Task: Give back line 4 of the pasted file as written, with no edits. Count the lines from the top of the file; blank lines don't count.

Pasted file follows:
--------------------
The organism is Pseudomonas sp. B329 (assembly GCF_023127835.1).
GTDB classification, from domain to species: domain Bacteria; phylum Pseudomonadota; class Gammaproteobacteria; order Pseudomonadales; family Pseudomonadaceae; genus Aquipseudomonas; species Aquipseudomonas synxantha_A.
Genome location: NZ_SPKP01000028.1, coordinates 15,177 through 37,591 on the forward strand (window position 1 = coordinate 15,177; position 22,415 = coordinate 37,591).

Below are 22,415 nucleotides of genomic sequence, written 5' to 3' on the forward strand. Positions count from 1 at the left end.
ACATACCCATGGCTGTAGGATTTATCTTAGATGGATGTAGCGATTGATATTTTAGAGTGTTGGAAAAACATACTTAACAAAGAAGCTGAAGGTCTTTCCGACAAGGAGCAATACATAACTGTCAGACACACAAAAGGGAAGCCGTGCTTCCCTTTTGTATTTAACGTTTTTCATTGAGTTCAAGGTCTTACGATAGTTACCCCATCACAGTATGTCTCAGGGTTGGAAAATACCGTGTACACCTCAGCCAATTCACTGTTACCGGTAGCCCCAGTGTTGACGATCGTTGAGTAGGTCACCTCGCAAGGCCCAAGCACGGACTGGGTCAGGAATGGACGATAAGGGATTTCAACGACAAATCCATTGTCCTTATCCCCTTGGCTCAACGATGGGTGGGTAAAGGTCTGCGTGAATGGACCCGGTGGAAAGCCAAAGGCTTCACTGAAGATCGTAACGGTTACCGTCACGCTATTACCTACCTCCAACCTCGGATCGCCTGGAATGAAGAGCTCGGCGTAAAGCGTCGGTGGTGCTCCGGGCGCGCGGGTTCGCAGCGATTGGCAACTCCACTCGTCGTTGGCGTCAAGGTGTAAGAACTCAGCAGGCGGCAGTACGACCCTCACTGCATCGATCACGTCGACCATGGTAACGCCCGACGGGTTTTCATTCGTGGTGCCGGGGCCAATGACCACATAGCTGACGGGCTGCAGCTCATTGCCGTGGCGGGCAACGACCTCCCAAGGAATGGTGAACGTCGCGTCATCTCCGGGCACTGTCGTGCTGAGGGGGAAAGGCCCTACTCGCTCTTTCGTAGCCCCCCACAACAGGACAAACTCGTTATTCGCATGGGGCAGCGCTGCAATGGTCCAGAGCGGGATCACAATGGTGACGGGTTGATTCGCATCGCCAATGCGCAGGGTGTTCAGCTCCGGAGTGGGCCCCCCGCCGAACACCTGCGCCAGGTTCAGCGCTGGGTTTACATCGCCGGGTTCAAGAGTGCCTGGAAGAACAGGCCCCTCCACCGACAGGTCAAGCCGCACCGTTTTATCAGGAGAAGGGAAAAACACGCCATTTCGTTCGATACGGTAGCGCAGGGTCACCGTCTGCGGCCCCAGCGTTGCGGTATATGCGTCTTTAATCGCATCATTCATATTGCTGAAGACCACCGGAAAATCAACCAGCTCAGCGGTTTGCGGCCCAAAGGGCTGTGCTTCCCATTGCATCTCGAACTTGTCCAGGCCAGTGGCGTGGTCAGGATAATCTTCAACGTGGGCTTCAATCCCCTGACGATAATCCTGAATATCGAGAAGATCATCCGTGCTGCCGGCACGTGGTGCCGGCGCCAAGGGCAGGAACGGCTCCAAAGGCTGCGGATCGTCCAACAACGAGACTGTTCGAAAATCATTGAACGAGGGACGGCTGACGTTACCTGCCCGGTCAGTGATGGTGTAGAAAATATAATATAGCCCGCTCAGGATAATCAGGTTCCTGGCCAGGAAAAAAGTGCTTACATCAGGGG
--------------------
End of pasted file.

Below are 22,415 nucleotides of genomic sequence, written 5' to 3' on the forward strand. Positions count from 1 at the left end.